IPv6 Makes Progress, but Much Work Remains

Internet Society report shows widespread deployment of the new internet protocol worldwide, but enterprises lag and regional registry observes slowdown in IPv6 growth this year.

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Six years after it brought together thousands of ISPs and website operators together to participate in World IPv6 Launch by permanently enabling IPv6, the Internet Society says the new internet protocol has made dramatic progress.

Today, more than 25% of all internet-connected networks advertise IPv6 connectivity, according to the nonprofit's State of IPv6 Deployment 2018 report issued Wednesday. Major network operators such as T-Mobile in the US and British Sky Broadcasting have "massively deployed" IPv6 at 93% and 86% respectively, and nearly half a billion people use IPv6 among the top 15 ISPs combined, ISOC said. Comcast has the second-most IPv6 users with 36 million, after India's Reliance Jio with 237 million.

Eighty percent of smartphones in the US on major cellular network operators use IPv6, up from under 40% three years ago, according to ISOC. Twenty-eight percent of the Alexa top 1,000 websites are IPv6-enabled. IPv6 has moved from the early adoption stage of deployment into the "early majority" phase, the group asserted.

Despite the progress, enterprise networks remain "the elephant in the room" when it comes to IPv6 adoption, according to the report. If nearly 26% of network advertise IPv6 prefixes, "74% do not, and those are likely to be enterprise networks," ISOC said.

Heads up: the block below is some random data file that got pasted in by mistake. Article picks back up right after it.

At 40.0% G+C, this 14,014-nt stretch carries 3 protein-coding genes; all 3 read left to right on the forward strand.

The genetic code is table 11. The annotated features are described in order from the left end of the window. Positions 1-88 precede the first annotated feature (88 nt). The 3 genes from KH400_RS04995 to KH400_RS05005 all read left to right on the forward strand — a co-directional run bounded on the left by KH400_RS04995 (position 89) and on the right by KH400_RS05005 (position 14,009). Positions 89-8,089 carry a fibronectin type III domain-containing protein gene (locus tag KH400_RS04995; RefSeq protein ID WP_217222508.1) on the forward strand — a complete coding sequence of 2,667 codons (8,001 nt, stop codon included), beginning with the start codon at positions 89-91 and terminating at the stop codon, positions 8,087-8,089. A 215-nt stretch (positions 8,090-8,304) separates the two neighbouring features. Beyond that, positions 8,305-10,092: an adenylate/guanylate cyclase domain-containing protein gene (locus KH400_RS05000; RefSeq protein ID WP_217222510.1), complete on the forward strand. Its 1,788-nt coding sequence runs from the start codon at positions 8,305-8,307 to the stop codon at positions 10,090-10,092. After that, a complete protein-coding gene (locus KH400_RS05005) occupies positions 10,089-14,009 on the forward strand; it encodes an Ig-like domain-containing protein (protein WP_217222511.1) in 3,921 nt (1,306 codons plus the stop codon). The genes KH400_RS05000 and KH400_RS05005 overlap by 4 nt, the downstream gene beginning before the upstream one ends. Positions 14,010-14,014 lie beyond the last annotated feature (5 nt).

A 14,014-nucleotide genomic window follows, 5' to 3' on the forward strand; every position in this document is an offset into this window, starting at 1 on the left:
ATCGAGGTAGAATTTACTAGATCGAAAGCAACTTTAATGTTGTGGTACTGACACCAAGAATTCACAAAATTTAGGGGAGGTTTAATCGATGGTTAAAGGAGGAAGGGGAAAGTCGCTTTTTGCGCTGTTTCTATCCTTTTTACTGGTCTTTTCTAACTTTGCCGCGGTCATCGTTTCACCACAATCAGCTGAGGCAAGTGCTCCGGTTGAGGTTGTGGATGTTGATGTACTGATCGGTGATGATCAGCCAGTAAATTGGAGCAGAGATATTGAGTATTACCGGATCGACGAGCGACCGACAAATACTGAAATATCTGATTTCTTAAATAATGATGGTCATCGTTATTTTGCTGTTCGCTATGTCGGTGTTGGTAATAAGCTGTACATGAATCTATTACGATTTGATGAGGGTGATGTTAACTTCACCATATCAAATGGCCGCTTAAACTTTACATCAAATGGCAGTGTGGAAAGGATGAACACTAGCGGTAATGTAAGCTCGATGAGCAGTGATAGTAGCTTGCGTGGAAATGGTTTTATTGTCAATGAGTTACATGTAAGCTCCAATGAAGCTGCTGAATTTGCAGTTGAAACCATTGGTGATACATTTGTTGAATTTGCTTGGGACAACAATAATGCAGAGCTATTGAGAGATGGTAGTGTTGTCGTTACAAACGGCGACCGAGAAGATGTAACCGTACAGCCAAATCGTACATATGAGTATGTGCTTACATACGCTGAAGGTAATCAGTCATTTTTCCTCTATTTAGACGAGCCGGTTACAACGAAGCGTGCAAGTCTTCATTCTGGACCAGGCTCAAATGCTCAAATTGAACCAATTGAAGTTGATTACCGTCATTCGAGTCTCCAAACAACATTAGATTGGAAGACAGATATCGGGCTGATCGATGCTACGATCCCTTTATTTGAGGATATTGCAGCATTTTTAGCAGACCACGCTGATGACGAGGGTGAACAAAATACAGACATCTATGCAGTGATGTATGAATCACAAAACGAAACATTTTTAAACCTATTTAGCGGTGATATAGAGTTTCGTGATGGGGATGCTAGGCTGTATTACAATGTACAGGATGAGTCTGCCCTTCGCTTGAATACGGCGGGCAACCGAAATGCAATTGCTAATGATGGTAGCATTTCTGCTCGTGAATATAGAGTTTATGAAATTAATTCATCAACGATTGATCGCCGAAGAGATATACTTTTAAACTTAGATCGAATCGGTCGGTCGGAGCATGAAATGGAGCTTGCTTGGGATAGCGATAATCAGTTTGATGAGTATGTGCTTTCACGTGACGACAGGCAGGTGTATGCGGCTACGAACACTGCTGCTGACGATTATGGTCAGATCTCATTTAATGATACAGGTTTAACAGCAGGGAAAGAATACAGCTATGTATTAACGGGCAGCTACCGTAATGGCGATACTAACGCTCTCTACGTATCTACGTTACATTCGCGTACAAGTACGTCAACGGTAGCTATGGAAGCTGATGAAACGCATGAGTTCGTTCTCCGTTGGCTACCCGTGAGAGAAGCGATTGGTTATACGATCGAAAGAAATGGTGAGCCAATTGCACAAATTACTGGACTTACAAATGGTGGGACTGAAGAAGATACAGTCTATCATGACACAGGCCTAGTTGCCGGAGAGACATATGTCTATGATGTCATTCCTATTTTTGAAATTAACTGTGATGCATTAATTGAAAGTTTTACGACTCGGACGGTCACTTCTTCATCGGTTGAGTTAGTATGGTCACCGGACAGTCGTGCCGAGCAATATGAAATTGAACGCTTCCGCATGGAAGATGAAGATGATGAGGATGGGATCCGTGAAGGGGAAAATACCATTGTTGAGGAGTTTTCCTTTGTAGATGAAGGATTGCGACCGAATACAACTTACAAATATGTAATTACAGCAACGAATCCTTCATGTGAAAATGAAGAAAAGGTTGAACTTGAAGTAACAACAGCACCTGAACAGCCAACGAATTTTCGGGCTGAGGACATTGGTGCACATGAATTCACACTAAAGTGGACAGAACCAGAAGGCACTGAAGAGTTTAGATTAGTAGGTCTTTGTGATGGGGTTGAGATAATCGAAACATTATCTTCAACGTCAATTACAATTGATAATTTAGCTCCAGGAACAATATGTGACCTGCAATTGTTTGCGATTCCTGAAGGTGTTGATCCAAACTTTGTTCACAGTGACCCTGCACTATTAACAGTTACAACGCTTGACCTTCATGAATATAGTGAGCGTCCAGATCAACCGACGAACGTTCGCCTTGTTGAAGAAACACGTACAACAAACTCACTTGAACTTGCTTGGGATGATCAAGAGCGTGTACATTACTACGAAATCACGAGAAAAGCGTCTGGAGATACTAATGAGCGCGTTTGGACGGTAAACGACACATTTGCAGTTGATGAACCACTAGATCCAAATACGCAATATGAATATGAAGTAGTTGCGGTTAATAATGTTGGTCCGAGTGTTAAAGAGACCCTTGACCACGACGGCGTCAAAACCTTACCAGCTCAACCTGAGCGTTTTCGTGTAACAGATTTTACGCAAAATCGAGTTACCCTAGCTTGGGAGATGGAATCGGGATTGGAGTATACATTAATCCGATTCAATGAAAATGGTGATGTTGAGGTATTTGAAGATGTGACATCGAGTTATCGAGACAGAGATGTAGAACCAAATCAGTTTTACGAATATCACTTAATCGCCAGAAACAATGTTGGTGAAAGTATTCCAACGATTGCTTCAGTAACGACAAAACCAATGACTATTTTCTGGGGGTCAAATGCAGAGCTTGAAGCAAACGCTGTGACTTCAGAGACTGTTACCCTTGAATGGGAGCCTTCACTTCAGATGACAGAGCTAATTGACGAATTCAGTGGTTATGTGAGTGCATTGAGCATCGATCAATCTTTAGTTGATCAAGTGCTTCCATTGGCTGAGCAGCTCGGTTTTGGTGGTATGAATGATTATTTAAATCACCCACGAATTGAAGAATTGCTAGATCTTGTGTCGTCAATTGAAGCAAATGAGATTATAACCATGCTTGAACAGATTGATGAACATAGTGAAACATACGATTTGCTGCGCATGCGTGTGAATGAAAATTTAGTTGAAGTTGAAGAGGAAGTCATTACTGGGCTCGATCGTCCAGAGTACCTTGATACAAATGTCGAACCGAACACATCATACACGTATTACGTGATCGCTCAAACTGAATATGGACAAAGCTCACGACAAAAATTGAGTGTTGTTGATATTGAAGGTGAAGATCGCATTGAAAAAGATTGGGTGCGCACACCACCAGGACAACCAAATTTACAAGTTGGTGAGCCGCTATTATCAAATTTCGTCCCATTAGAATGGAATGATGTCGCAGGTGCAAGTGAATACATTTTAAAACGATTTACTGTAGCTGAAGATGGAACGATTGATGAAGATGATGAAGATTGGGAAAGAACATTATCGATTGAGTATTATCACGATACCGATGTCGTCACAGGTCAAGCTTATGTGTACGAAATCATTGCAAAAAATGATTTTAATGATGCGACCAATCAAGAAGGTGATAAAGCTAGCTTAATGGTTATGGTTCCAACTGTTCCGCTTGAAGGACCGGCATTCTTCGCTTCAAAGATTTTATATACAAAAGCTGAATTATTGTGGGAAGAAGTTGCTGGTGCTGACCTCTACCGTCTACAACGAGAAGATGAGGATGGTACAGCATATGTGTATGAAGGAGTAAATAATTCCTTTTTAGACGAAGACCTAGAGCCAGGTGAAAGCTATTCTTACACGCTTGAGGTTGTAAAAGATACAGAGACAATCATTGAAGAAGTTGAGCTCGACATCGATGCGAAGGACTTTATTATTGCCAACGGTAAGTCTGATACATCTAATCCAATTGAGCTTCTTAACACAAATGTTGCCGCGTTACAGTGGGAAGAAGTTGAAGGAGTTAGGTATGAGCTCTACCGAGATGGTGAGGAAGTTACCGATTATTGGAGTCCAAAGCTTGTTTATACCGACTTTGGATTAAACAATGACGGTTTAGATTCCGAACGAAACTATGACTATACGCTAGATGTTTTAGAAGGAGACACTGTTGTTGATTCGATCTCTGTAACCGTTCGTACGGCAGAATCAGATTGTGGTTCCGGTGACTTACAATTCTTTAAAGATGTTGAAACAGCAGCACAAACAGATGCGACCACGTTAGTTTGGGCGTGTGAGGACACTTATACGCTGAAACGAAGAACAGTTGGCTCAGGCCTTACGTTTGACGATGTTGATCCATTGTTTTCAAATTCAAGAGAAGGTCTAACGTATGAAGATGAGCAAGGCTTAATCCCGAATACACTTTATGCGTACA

Businesses have a lot of incentives to migrate to IPv6, including the cost of IPv4 addresses, the group said. Cloud hosting providers are starting to charge for IPv4 addresses, but keeping IPv6 services free from additional charges for address space.



"Increasingly, IPv4 is an unnecessary cost, and speculative asset. An IT department or CIO that is faced with purchasing IPv4 addresses has reason to ask whether the expense is worth the value. The short answer is that it increasingly is not," ISOC said. "Even when not faced with that decision, the company would do better, in the long term, to sell the address space it has and use the money to fund IPv6 deployment, connecting to an upstream ISP that will use translation mechanisms to connect to remaining IPv4-only content."

The overall upbeat report, which ISOC compiled with data from Akamai Technologies, the Asia-Pacific Network Information Centre (APNIC) regional registry, Facebook, and Google, contrasts with a May 21 blog post from APNIC, which describes IPv6 growth as appearing to stall this year.

"A major change in the IPv6 deployment picture occurred over the two-and-a-half-year period from the start of 2015 to mid-2017. Over that period the level of IPv6 adoption rose from 3% to 15%, and the majority of that rise occurred in the first half of 2017. By the end of 2017, the level of IPv6 deployment was measured at some 18% of the Internet, but there has been no significant further movement in that number across the first four months of 2018," wrote Geoff Huston, APNIC chief scientist.

"Just four months is probably an insufficient period to justify an assertion that IPv6 deployment has stalled, but the hiatus in the growth of the use of IPv6 is certainly a source of some concern," he added.

In examining the reason for the slowed growth, Huston said the internet today operates as a client-server network in which clients do no need a persistent network-wide identity.

"We have positioned IP addresses in a different role, and no longer need to associate a unique public IP address with every connected endpoint. Address sharing technologies have allowed us to grow the pool of connected devices far beyond the number of unique addresses in the protocol," Huston wrote.

"How far can this client/server model grow while relying on IPv4?" he added. "How many devices can we cram into the IPv4 internet before we break it?"

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